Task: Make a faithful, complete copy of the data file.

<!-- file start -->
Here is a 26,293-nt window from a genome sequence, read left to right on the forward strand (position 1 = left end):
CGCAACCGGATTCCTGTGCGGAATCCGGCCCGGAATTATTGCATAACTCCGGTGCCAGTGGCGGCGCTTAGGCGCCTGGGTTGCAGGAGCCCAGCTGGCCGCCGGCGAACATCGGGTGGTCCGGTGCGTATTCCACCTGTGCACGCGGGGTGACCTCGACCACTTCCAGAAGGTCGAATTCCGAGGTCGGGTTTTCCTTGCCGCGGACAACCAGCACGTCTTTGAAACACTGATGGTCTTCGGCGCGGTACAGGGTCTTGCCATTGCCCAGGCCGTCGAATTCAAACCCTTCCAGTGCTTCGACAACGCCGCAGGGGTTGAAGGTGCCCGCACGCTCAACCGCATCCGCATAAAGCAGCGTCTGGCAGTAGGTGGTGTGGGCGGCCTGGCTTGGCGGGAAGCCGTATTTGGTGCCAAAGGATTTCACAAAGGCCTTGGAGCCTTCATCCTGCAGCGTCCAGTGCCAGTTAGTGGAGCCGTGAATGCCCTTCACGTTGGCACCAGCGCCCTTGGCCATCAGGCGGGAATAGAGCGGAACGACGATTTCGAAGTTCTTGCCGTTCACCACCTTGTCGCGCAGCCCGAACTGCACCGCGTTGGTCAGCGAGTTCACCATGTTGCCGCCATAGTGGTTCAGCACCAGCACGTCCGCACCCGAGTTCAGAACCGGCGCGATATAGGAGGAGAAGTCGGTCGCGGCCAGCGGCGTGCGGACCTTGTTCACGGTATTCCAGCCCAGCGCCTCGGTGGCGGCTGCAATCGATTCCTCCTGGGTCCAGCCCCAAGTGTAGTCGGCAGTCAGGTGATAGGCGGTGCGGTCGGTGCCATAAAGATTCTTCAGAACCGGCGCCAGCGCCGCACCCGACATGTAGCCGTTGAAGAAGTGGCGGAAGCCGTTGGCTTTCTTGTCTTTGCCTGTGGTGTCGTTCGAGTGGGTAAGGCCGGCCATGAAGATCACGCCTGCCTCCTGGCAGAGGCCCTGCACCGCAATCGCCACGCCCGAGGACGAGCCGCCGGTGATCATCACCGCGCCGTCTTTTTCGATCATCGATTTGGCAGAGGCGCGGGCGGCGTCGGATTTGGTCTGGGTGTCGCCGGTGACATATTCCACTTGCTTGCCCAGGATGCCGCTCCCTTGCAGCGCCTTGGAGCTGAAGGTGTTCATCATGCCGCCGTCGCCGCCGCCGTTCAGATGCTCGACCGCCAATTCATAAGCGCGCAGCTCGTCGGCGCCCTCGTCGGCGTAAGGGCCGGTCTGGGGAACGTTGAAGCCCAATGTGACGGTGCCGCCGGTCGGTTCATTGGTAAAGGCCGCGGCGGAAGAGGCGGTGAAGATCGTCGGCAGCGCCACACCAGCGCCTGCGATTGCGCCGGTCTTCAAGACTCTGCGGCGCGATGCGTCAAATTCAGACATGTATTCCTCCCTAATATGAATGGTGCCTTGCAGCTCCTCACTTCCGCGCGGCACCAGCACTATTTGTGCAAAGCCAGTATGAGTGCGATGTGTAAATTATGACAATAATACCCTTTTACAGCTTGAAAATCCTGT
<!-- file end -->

Here is a 26,293-nt window from a genome sequence, read left to right on the forward strand (position 1 = left end):
CGCAACCGGATTCCTGTGCGGAATCCGGCCCGGAATTATTGCATAACTCCGGTGCCAGTGGCGGCGCTTAGGCGCCTGGGTTGCAGGAGCCCAGCTGGCCGCCGGCGAACATCGGGTGGTCCGGTGCGTATTCCACCTGTGCACGCGGGGTGACCTCGACCACTTCCAGAAGGTCGAATTCCGAGGTCGGGTTTTCCTTGCCGCGGACAACCAGCACGTCTTTGAAACACTGATGGTCTTCGGCGCGGTACAGGGTCTTGCCATTGCCCAGGCCGTCGAATTCAAACCCTTCCAGTGCTTCGACAACGCCGCAGGGGTTGAAGGTGCCCGCACGCTCAACCGCATCCGCATAAAGCAGCGTCTGGCAGTAGGTGGTGTGGGCGGCCTGGCTTGGCGGGAAGCCGTATTTGGTGCCAAAGGATTTCACAAAGGCCTTGGAGCCTTCATCCTGCAGCGTCCAGTGCCAGTTAGTGGAGCCGTGAATGCCCTTCACGTTGGCACCAGCGCCCTTGGCCATCAGGCGGGAATAGAGCGGAACGACGATTTCGAAGTTCTTGCCGTTCACCACCTTGTCGCGCAGCCCGAACTGCACCGCGTTGGTCAGCGAGTTCACCATGTTGCCGCCATAGTGGTTCAGCACCAGCACGTCCGCACCCGAGTTCAGAACCGGCGCGATATAGGAGGAGAAGTCGGTCGCGGCCAGCGGCGTGCGGACCTTGTTCACGGTATTCCAGCCCAGCGCCTCGGTGGCGGCTGCAATCGATTCCTCCTGGGTCCAGCCCCAAGTGTAGTCGGCAGTCAGGTGATAGGCGGTGCGGTCGGTGCCATAAAGATTCTTCAGAACCGGCGCCAGCGCCGCACCCGACATGTAGCCGTTGAAGAAGTGGCGGAAGCCGTTGGCTTTCTTGTCTTTGCCTGTGGTGTCGTTCGAGTGGGTAAGGCCGGCCATGAAGATCACGCCTGCCTCCTGGCAGAGGCCCTGCACCGCAATCGCCACGCCCGAGGACGAGCCGCCGGTGATCATCACCGCGCCGTCTTTTTCGATCATCGATTTGGCAGAGGCGCGGGCGGCGTCGGATTTGGTCTGGGTGTCGCCGGTGACATATTCCACTTGCTTGCCCAGGATGCCGCTCCCTTGCAGCGCCTTGGAGCTGAAGGTGTTCATCATGCCGCCGTCGCCGCCGCCGTTCAGATGCTCGACCGCCAATTCATAAGCGCGCAGCTCGTCGGCGCCCTCGTCGGCGTAAGGGCCGGTCTGGGGAACGTTGAAGCCCAATGTGACGGTGCCGCCGGTCGGTTCATTGGTAAAGGCCGCGGCGGAAGAGGCGGTGAAGATCGTCGGCAGCGCCACACCAGCGCCTGCGATTGCGCCGGTCTTCAAGACTCTGCGGCGCGATGCGTCAAATTCAGACATGTATTCCTCCCTAATATGAATGGTGCCTTGCAGCTCCTCACTTCCGCGCGGCACCAGCACTATTTGTGCAAAGCCAGTATGAGTGCGATGTGTAAATTATGACAATAATACCCTTTTACAGCTTGAAAATCCTGT